139 years ago today, on March 19, 1880, Alexander Storie recorded the following: "Weather mild and snowed slightly in A.M. Mr. Gooch the artist came here from Delhi a took a sketch of the premises for an engraving for the history of Delaware Co. He returned to Delhi in the evening." On March 3 a photographer had visited to also take pictures for the book. He and his wife, Esther, went to Delhi on March 22 "to have our photographs taken for the engraving of premises…" Here is the engraving that was the result of all this activity. 

The Delaware Republican March 20, 1880 edition from 139 years ago reported that "Thomas Johnston, of Bovina, was running his feed mill at a very high pressure, the cogs on the bevel gearing of the main shaft were completely stripped and the report was heard half a mile distant."

100 years ago today, the March 21, 1919 issue of the Otsego Farmer reported that "A plucky Bovina woman, Mrs. J. W. Thomson, waded into an icy stream a few days ago and rescued a five-year-old boy from drowning. Little Robert Hunt, while coasting, ran off a bridge and fell into the stream, eight feet below. The current was carrying the boy down stream when Mrs. Thomson jumped into the stream and rescued him." Mrs. Thompson likely is the former Margaret A. Russell, second wife of James W. Thompson. Robert Hunt probably was Robert Lee Hunt (born 1913), the son of Robert and Nelle (Cable) Hunt. The Hunts and the Thompsons were neighbors in Bovina Center.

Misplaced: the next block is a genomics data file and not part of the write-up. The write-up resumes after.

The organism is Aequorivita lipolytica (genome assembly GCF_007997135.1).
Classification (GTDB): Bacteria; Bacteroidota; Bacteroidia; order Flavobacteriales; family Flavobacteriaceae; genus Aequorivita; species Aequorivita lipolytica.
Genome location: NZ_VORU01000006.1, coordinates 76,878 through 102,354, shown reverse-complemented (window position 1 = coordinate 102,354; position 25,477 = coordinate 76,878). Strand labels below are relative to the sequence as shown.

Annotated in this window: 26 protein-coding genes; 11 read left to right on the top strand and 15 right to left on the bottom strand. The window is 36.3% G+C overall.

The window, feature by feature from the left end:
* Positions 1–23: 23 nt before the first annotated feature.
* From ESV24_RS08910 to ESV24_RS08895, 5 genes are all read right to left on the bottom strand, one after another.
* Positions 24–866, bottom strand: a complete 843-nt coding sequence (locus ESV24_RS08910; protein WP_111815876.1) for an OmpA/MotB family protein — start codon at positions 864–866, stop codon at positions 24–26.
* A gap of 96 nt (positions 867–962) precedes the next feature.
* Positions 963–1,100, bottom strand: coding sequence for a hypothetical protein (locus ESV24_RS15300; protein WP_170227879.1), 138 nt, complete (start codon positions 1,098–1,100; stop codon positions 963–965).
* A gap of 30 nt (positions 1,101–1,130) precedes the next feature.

180 years ago today, on March 22, 1839, Jane Murray, the seven-year-old daughter of John Murray and Jennet Scott, died. At the time of her death, she had five siblings. John and Jennet went on to have five more children.

125 years ago today, the March 23, 1894 Bovina column of the Andes Recorder reported that "George E. Gladstone is preparing to build a house on the new street." George built a number of houses in Bovina, in partnership with James L. Coulter. It appears that this particular house was one he built for himself. It was completed in the late spring of 1894. For many years, it was the home of Marvin and Eleanor Archibald.